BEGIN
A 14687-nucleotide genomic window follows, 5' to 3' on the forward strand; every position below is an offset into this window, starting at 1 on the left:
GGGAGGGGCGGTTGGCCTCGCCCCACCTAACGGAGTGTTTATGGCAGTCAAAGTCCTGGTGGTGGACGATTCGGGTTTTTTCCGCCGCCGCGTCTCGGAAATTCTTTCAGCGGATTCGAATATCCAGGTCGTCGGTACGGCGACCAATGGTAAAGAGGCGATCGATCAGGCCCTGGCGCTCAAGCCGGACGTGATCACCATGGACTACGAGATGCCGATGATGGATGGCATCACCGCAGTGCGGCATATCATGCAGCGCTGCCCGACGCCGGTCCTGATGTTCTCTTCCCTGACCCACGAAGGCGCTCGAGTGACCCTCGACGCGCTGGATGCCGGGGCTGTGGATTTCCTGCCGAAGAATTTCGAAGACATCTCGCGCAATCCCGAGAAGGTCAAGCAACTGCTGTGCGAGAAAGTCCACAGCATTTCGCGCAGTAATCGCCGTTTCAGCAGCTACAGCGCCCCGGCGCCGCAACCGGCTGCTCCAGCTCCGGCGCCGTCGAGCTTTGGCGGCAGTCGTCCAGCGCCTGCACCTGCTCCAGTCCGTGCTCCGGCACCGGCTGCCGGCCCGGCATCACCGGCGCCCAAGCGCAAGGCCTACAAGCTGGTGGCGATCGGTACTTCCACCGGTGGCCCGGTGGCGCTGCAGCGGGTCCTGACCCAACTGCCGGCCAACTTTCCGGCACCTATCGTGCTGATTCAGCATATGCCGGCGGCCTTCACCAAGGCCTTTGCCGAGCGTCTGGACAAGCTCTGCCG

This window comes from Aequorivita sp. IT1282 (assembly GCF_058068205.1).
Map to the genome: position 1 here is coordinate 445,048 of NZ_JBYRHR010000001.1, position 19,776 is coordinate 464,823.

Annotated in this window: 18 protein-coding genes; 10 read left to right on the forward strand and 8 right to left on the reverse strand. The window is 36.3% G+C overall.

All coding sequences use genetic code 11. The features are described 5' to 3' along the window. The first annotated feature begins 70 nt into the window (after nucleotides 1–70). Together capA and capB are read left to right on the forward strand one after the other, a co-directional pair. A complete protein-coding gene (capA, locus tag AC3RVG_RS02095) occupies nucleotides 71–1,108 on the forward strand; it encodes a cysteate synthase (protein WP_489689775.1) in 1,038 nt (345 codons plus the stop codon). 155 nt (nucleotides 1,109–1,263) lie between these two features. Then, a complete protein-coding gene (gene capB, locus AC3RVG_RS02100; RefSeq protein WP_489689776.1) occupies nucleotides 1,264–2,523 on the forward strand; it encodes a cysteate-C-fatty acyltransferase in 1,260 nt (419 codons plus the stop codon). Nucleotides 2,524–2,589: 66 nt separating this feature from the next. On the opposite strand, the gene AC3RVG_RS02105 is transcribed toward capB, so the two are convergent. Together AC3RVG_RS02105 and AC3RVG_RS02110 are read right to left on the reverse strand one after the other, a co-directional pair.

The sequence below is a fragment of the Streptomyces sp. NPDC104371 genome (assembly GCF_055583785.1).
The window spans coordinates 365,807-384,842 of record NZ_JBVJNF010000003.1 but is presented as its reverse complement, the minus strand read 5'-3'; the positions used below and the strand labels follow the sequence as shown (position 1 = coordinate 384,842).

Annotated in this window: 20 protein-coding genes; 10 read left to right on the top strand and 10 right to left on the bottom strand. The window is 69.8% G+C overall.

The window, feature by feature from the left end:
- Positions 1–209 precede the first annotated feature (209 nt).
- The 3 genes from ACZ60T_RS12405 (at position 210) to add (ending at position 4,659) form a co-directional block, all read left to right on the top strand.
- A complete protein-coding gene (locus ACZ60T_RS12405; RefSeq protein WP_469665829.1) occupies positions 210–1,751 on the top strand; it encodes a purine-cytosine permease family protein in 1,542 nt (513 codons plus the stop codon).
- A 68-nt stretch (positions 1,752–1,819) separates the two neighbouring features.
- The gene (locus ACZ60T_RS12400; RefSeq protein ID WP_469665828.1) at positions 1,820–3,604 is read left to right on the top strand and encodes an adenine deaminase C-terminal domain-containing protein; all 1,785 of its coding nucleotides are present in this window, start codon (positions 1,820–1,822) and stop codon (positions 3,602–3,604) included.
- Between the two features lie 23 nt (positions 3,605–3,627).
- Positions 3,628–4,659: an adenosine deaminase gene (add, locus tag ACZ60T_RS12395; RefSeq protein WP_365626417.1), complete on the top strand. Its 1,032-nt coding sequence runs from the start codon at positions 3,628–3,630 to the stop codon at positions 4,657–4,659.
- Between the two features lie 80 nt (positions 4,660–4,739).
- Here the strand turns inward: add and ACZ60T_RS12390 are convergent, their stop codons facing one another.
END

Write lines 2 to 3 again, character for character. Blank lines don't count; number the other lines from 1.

GGGAGGGGCGGTTGGCCTCGCCCCACCTAACGGAGTGTTTATGGCAGTCAAAGTCCTGGTGGTGGACGATTCGGGTTTTTTCCGCCGCCGCGTCTCGGAAATTCTTTCAGCGGATTCGAATATCCAGGTCGTCGGTACGGCGACCAATGGTAAAGAGGCGATCGATCAGGCCCTGGCGCTCAAGCCGGACGTGATCACCATGGACTACGAGATGCCGATGATGGATGGCATCACCGCAGTGCGGCATATCATGCAGCGCTGCCCGACGCCGGTCCTGATGTTCTCTTCCCTGACCCACGAAGGCGCTCGAGTGACCCTCGACGCGCTGGATGCCGGGGCTGTGGATTTCCTGCCGAAGAATTTCGAAGACATCTCGCGCAATCCCGAGAAGGTCAAGCAACTGCTGTGCGAGAAAGTCCACAGCATTTCGCGCAGTAATCGCCGTTTCAGCAGCTACAGCGCCCCGGCGCCGCAACCGGCTGCTCCAGCTCCGGCGCCGTCGAGCTTTGGCGGCAGTCGTCCAGCGCCTGCACCTGCTCCAGTCCGTGCTCCGGCACCGGCTGCCGGCCCGGCATCACCGGCGCCCAAGCGCAAGGCCTACAAGCTGGTGGCGATCGGTACTTCCACCGGTGGCCCGGTGGCGCTGCAGCGGGTCCTGACCCAACTGCCGGCCAACTTTCCGGCACCTATCGTGCTGATTCAGCATATGCCGGCGGCCTTCACCAAGGCCTTTGCCGAGCGTCTGGACAAGCTCTGCCG

This window comes from Aequorivita sp. IT1282 (assembly GCF_058068205.1).